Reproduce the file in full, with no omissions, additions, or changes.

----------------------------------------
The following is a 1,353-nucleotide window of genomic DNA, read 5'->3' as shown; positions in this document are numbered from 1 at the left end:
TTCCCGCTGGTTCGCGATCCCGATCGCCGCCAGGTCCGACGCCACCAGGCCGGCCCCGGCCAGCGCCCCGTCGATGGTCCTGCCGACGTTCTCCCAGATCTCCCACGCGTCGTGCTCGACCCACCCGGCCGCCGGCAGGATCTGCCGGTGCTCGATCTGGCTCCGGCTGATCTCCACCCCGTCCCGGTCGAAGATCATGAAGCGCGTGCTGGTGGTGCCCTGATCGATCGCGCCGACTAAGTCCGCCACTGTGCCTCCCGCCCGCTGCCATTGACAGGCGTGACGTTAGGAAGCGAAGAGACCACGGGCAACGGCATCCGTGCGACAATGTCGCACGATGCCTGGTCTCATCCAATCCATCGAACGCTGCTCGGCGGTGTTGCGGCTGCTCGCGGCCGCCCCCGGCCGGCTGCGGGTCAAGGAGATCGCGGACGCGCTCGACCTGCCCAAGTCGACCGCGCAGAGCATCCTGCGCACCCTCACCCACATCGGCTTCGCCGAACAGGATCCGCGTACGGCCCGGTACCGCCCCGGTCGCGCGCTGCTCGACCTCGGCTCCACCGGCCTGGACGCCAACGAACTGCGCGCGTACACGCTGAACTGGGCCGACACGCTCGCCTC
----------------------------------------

The following is a 1,353-nucleotide window of genomic DNA, read 5'->3' as shown; positions in this document are numbered from 1 at the left end:
TTCCCGCTGGTTCGCGATCCCGATCGCCGCCAGGTCCGACGCCACCAGGCCGGCCCCGGCCAGCGCCCCGTCGATGGTCCTGCCGACGTTCTCCCAGATCTCCCACGCGTCGTGCTCGACCCACCCGGCCGCCGGCAGGATCTGCCGGTGCTCGATCTGGCTCCGGCTGATCTCCACCCCGTCCCGGTCGAAGATCATGAAGCGCGTGCTGGTGGTGCCCTGATCGATCGCGCCGACTAAGTCCGCCACTGTGCCTCCCGCCCGCTGCCATTGACAGGCGTGACGTTAGGAAGCGAAGAGACCACGGGCAACGGCATCCGTGCGACAATGTCGCACGATGCCTGGTCTCATCCAATCCATCGAACGCTGCTCGGCGGTGTTGCGGCTGCTCGCGGCCGCCCCCGGCCGGCTGCGGGTCAAGGAGATCGCGGACGCGCTCGACCTGCCCAAGTCGACCGCGCAGAGCATCCTGCGCACCCTCACCCACATCGGCTTCGCCGAACAGGATCCGCGTACGGCCCGGTACCGCCCCGGTCGCGCGCTGCTCGACCTCGGCTCCACCGGCCTGGACGCCAACGAACTGCGCGCGTACACGCTGAACTGGGCCGACACGCTCGCCTC